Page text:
It’s been a while since I have blogged. It’s been a hectic few months with lots of positive developments. Marigold is stronger than ever and recently started crawling, a year or so later maybe than your typical baby, but now she is on the move there is no stopping her as she speed crawls round the lounge leaving a trail of destruction in her wake. NOTHING IS SAFE. Just this week, she has pulled a large mirror off the bedroom wall, tried to eat Lego, pulled the DVDs out of the cabinet at least 50 times and is trying to pull herself up on the stairs. All this we welcome without complaint, remembering a time when we weren’t even sure if she would be mobile at all.
As one area of development progresses however, our attention turns to another area where a Marigold is delayed, and speech has been more of a focus for us recently.
Clearly everyone who knows me (and even those of you who just know me from this blog may have suspected), I am one of life’s talkers. I am the daughter of a heavyweight. The woman who used to ‘pop down the road for half a cucumber’ and return five hours later, having bumped into twenty people along the way. Chatting and pots of tea were the framework to my late great mother’s day, and if there was nobody around to chat to, she would even have a little talk with herself, much to our amusement.
So it is no surprise I have grown up with a love of talking as well. This has stood me in good stead throughout my life, especially in many an awkward social or business situation. When Harrison was born, I was so delighted at my new, captive audience, and it was mummy singing and talking all day long for nine months of maternity leave. Unsurprisingly, he became an advanced talker. He is such an articulate little fellow, it is easy to forget that he is only five. Now of course he never stops and can even outtalk me, so there is some karma in there somewhere.
I firmly believe that talking makes the world go round. So it has been a change and a challenge to face Marigold’s speech delay due to her unique genetic condition, 3q11 trisomy mosaicism.
Like other areas of her development, Marigold is delayed with her speech. She has always been pretty vocal, so we have high hopes that she will talk, but not according to usual timelines, which is of course Marigold’s way.
Speech and language therapy (SALT) has been eye opening for me. As new mothers, we are constantly told that the best thing you can do is talk lots to your baby (clearly this has been no problem for me.) And maybe when they are in that new born passive stage taking it all in, this is absolutely paramount. But much of my SALT with Marigold now aged two is less about talking, and much more about ‘tuning in’ and following her lead. One of Marigold’s therapists is incredible at this. She will often say to me “Did you see that? That was a lovely bit interaction there” and I will be absolutely clueless. What Jackie will have observed which has totally passed me by, will be a subtle glance, or movement which she observes and interprets. Marigold and her have an amazing rapport where they play together for hours and communicate beautifully with no words whatsoever.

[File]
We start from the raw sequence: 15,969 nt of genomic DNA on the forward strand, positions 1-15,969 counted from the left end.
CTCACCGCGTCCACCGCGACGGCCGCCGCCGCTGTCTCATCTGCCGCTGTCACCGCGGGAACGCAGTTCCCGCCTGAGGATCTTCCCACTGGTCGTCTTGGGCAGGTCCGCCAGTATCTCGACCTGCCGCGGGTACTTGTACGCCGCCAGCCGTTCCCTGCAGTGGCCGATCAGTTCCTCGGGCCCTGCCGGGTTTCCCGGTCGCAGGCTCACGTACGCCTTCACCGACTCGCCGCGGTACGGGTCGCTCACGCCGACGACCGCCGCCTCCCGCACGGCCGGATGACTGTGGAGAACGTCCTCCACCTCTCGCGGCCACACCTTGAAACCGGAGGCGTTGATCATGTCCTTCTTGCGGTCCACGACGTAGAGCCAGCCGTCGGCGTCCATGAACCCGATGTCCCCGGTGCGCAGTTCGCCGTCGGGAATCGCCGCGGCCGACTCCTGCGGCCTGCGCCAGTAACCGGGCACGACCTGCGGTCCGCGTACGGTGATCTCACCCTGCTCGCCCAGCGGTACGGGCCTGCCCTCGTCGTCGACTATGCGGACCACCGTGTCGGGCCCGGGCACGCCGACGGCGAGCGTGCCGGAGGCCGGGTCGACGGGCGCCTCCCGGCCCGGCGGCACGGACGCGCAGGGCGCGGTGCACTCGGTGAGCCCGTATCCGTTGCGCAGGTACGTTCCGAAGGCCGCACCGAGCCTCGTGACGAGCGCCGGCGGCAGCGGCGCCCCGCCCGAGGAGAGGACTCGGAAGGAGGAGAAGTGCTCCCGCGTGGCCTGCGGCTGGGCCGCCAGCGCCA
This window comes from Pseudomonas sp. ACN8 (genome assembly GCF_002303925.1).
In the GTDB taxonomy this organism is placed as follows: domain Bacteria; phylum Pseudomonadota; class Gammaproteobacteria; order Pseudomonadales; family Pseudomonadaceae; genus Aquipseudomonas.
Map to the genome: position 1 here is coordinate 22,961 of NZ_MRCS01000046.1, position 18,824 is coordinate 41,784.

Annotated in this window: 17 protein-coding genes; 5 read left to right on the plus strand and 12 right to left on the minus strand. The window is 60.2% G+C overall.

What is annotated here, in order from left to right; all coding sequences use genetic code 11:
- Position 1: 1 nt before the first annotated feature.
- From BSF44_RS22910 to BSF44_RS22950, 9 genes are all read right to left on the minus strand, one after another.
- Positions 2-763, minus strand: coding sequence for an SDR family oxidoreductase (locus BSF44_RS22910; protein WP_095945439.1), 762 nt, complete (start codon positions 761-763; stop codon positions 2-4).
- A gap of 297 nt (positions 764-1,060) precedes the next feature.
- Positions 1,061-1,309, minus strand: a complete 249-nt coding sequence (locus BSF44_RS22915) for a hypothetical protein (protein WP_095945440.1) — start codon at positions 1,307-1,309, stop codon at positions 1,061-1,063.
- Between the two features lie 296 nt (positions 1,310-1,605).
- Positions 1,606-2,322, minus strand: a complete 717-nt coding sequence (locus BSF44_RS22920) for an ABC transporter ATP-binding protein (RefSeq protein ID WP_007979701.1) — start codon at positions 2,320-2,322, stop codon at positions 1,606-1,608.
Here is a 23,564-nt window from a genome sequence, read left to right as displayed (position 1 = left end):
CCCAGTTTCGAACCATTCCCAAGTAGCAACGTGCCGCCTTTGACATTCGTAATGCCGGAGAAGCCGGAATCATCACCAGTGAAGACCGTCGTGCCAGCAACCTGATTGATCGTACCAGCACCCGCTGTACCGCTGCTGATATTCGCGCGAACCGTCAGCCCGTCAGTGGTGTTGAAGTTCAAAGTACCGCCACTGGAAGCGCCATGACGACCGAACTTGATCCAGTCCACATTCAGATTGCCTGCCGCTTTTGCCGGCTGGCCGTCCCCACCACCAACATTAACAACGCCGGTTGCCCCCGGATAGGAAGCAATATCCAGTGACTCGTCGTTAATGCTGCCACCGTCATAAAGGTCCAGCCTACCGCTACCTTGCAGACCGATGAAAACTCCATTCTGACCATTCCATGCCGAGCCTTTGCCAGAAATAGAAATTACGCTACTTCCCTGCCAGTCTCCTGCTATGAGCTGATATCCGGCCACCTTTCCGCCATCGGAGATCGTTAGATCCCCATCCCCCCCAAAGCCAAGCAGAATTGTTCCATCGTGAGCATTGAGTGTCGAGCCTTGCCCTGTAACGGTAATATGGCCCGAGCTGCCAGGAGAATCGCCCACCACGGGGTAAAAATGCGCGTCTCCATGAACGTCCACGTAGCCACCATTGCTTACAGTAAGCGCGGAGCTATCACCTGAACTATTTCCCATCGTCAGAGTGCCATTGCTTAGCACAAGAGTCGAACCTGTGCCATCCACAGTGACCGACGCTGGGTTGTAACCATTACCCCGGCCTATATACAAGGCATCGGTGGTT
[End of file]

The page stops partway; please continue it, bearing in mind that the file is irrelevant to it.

We are currently working through Hanen’s “It Takes Two to Talk” which presents a simple strategy to work into your everyday communication with your child called OWLing;
Observe – observing your child’s body language, gestures, facial expressions, tuning in and learning what your child is interested in and what they want to tell you.
Waiting – this is a powerful tool. Waiting gives you time to observe what your child is interested in and gives them time to start an interaction or respond. You need to stop talking (hard one for me), lean forward and look at your child. Waiting in this ways sends the message that you’re ready for her to respond, or for her to lead herself.
(As you might guess, I am spectacularly bad at waiting. I have a natural desire to fill silence with speech. But I am trying.)
Listen – paying close attention to words and sounds, not interrupting (uh oh – once again, an area of development for mummy) even if you have worked out what she is trying to say. When you listen, you’re letting her know what she says is important and it builds confidence and esteem.
So kitchen productions of Andrew Lloyd Webber hits have now come to an end as what Marigold needs to help her communicate is not entertainment, but interaction.
Because what makes a good conversationalist? Who do you like to talk to? Not someone who constantly talks at you, but someone who genuinely listens to you and responds with interest.
So as Marigold learns, I am learning: that you don’t need words to have a conversation, to wait, to listen, to observe and not ruin precious moments of communication by talking over the top.
In the virtual world however, you can’t stop me still!
If you would like to find out more about Hanen Programme, this is available on the Internet on http://www.hanen.org.
*Title of blog dedicated to Sean McKenzie.*